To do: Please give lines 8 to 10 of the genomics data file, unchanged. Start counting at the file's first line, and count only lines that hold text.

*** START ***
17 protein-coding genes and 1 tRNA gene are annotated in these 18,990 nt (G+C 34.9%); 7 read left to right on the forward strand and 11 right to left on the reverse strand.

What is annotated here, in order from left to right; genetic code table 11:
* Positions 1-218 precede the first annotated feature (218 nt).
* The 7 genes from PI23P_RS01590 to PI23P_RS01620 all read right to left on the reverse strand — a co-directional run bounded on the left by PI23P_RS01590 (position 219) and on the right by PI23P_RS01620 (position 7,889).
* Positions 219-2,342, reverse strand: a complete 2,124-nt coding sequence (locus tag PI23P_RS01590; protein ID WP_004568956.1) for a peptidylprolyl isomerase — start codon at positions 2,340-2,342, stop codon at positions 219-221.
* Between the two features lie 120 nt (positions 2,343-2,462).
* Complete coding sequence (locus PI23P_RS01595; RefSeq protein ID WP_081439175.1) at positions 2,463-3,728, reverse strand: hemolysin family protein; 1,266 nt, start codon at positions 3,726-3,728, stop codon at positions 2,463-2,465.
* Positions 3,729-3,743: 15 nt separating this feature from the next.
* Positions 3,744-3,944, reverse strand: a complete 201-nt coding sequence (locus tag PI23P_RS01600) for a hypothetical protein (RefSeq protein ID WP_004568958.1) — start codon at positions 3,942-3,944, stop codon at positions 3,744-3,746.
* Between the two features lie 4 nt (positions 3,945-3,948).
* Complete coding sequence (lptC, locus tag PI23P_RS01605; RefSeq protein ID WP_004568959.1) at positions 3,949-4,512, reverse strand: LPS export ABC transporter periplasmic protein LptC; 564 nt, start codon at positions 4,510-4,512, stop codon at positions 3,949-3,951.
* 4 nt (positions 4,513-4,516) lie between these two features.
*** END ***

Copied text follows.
* Positions 3,729-3,743: 15 nt separating this feature from the next.
* Positions 3,744-3,944, reverse strand: a complete 201-nt coding sequence (locus tag PI23P_RS01600) for a hypothetical protein (RefSeq protein ID WP_004568958.1) — start codon at positions 3,942-3,944, stop codon at positions 3,744-3,746.
* Between the two features lie 4 nt (positions 3,945-3,948).